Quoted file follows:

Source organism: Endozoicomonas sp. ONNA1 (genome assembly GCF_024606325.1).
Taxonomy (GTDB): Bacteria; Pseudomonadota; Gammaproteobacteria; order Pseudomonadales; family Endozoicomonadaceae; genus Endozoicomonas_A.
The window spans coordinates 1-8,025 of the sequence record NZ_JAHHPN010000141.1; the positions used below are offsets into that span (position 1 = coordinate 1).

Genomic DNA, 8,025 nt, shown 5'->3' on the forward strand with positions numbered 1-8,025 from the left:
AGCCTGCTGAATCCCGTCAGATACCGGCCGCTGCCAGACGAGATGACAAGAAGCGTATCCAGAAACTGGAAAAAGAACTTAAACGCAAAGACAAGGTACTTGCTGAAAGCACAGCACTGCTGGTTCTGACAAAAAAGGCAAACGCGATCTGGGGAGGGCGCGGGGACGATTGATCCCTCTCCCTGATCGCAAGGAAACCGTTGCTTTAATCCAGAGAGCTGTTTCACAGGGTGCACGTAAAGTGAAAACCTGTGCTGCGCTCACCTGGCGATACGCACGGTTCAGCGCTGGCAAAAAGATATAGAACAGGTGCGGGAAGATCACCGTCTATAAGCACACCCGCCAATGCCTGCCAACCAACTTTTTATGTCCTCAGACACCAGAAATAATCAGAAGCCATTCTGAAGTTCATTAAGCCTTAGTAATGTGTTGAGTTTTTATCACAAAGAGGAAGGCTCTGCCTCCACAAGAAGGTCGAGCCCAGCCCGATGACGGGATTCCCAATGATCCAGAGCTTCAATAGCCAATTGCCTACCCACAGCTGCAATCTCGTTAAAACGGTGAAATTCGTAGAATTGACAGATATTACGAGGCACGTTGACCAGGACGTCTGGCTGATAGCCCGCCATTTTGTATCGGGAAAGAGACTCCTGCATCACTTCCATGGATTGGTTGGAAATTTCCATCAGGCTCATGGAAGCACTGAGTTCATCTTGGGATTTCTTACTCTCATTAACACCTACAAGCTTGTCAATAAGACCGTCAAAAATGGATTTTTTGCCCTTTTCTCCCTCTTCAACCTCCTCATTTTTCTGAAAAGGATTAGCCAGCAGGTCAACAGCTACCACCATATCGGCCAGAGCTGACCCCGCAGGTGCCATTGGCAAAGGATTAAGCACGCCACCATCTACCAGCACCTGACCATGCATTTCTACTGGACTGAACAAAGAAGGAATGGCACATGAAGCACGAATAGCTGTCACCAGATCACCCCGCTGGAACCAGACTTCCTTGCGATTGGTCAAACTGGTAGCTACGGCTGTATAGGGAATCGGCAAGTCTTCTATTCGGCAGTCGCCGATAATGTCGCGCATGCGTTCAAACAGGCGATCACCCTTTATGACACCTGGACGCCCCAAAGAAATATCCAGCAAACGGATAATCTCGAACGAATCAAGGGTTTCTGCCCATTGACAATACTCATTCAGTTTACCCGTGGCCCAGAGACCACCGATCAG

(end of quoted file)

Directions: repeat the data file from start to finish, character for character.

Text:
Source organism: Endozoicomonas sp. ONNA1 (genome assembly GCF_024606325.1).
Taxonomy (GTDB): Bacteria; Pseudomonadota; Gammaproteobacteria; order Pseudomonadales; family Endozoicomonadaceae; genus Endozoicomonas_A.
The window spans coordinates 1-8,025 of the sequence record NZ_JAHHPN010000141.1; the positions used below are offsets into that span (position 1 = coordinate 1).

Genomic DNA, 8,025 nt, shown 5'->3' on the forward strand with positions numbered 1-8,025 from the left:
AGCCTGCTGAATCCCGTCAGATACCGGCCGCTGCCAGACGAGATGACAAGAAGCGTATCCAGAAACTGGAAAAAGAACTTAAACGCAAAGACAAGGTACTTGCTGAAAGCACAGCACTGCTGGTTCTGACAAAAAAGGCAAACGCGATCTGGGGAGGGCGCGGGGACGATTGATCCCTCTCCCTGATCGCAAGGAAACCGTTGCTTTAATCCAGAGAGCTGTTTCACAGGGTGCACGTAAAGTGAAAACCTGTGCTGCGCTCACCTGGCGATACGCACGGTTCAGCGCTGGCAAAAAGATATAGAACAGGTGCGGGAAGATCACCGTCTATAAGCACACCCGCCAATGCCTGCCAACCAACTTTTTATGTCCTCAGACACCAGAAATAATCAGAAGCCATTCTGAAGTTCATTAAGCCTTAGTAATGTGTTGAGTTTTTATCACAAAGAGGAAGGCTCTGCCTCCACAAGAAGGTCGAGCCCAGCCCGATGACGGGATTCCCAATGATCCAGAGCTTCAATAGCCAATTGCCTACCCACAGCTGCAATCTCGTTAAAACGGTGAAATTCGTAGAATTGACAGATATTACGAGGCACGTTGACCAGGACGTCTGGCTGATAGCCCGCCATTTTGTATCGGGAAAGAGACTCCTGCATCACTTCCATGGATTGGTTGGAAATTTCCATCAGGCTCATGGAAGCACTGAGTTCATCTTGGGATTTCTTACTCTCATTAACACCTACAAGCTTGTCAATAAGACCGTCAAAAATGGATTTTTTGCCCTTTTCTCCCTCTTCAACCTCCTCATTTTTCTGAAAAGGATTAGCCAGCAGGTCAACAGCTACCACCATATCGGCCAGAGCTGACCCCGCAGGTGCCATTGGCAAAGGATTAAGCACGCCACCATCTACCAGCACCTGACCATGCATTTCTACTGGACTGAACAAAGAAGGAATGGCACATGAAGCACGAATAGCTGTCACCAGATCACCCCGCTGGAACCAGACTTCCTTGCGATTGGTCAAACTGGTAGCTACGGCTGTATAGGGAATCGGCAAGTCTTCTATTCGGCAGTCGCCGATAATGTCGCGCATGCGTTCAAACAGGCGATCACCCTTTATGACACCTGGACGCCCCAAAGAAATATCCAGCAAACGGATAATCTCGAACGAATCAAGGGTTTCTGCCCATTGACAATACTCATTCAGTTTACCCGTGGCCCAGAGACCACCGATCAG